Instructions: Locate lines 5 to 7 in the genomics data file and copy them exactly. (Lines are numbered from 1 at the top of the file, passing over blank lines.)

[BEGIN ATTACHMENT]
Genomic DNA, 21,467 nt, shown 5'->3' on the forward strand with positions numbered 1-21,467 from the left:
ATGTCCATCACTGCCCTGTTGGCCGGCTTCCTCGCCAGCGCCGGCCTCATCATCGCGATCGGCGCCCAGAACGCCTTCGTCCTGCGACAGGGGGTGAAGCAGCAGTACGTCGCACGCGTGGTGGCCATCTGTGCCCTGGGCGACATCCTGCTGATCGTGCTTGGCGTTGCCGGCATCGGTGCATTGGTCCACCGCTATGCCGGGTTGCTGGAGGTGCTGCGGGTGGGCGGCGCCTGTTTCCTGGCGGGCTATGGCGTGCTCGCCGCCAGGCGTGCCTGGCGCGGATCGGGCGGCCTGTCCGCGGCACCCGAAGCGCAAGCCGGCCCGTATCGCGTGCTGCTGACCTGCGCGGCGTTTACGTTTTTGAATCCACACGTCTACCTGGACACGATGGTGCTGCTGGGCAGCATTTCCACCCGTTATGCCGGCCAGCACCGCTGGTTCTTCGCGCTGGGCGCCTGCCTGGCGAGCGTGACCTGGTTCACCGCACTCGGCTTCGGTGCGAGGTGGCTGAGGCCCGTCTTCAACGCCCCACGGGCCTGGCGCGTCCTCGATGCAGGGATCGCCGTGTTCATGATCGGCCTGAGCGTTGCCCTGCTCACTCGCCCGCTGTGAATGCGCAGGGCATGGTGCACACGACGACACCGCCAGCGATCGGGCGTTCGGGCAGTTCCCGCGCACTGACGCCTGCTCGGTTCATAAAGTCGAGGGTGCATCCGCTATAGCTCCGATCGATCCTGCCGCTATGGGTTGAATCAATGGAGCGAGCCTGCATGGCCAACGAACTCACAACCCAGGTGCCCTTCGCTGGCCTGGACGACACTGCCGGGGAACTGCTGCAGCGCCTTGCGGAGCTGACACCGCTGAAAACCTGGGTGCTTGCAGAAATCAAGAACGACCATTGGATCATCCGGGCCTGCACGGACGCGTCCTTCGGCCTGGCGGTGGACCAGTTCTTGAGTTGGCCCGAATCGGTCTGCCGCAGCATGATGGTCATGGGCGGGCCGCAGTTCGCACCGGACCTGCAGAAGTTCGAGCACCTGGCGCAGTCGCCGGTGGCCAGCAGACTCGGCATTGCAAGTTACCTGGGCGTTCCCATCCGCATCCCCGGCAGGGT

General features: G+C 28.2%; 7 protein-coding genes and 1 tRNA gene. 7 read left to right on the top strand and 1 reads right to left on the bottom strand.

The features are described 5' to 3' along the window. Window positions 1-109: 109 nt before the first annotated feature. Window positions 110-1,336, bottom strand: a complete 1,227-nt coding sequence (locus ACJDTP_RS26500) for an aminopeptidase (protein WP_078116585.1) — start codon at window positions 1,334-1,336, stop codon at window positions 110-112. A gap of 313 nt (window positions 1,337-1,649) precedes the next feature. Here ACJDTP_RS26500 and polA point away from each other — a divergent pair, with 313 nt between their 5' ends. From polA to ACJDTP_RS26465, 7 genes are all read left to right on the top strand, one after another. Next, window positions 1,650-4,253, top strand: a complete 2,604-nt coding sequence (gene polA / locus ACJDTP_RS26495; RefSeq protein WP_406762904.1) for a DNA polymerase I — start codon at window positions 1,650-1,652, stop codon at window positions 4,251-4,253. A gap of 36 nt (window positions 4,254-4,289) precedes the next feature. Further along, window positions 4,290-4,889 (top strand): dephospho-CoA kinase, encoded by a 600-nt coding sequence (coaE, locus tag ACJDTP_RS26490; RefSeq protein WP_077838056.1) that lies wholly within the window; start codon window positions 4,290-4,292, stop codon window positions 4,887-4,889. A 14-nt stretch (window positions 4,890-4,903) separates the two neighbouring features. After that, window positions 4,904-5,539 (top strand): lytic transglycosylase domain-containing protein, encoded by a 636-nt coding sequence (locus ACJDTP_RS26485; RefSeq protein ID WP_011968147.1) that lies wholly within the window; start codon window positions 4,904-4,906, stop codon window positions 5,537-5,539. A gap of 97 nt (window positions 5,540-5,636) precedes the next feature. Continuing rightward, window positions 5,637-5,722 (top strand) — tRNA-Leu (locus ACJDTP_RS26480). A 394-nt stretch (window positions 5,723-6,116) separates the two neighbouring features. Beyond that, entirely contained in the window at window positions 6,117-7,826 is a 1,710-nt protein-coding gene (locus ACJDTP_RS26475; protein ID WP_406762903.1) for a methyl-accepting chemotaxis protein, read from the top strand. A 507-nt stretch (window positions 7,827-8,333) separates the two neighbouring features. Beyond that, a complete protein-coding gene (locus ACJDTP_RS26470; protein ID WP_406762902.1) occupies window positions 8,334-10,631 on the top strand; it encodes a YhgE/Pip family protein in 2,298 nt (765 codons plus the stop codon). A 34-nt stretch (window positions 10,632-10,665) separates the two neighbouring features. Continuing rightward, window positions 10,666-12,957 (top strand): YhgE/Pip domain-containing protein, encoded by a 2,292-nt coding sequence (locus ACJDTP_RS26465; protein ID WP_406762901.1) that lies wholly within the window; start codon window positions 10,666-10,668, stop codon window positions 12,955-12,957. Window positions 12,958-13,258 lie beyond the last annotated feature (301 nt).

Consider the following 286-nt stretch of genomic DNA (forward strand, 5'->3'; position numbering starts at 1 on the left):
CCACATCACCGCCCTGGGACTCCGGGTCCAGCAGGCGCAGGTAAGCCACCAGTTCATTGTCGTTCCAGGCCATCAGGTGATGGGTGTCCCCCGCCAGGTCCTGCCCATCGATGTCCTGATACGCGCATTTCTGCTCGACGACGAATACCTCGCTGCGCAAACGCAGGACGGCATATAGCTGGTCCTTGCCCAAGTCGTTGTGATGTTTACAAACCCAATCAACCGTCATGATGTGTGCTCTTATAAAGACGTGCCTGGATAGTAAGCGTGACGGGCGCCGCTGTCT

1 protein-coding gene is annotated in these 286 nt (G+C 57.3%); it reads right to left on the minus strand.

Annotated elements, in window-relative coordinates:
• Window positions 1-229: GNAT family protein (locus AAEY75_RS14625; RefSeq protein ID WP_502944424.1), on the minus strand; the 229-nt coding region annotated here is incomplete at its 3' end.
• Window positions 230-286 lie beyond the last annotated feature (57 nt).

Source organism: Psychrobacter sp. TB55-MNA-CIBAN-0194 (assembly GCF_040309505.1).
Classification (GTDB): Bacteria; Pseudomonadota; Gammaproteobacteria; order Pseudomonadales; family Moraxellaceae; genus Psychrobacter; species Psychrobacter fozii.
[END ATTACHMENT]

Consider the following 286-nt stretch of genomic DNA (forward strand, 5'->3'; position numbering starts at 1 on the left):
CCACATCACCGCCCTGGGACTCCGGGTCCAGCAGGCGCAGGTAAGCCACCAGTTCATTGTCGTTCCAGGCCATCAGGTGATGGGTGTCCCCCGCCAGGTCCTGCCCATCGATGTCCTGATACGCGCATTTCTGCTCGACGACGAATACCTCGCTGCGCAAACGCAGGACGGCATATAGCTGGTCCTTGCCCAAGTCGTTGTGATGTTTACAAACCCAATCAACCGTCATGATGTGTGCTCTTATAAAGACGTGCCTGGATAGTAAGCGTGACGGGCGCCGCTGTCT

1 protein-coding gene is annotated in these 286 nt (G+C 57.3%); it reads right to left on the minus strand.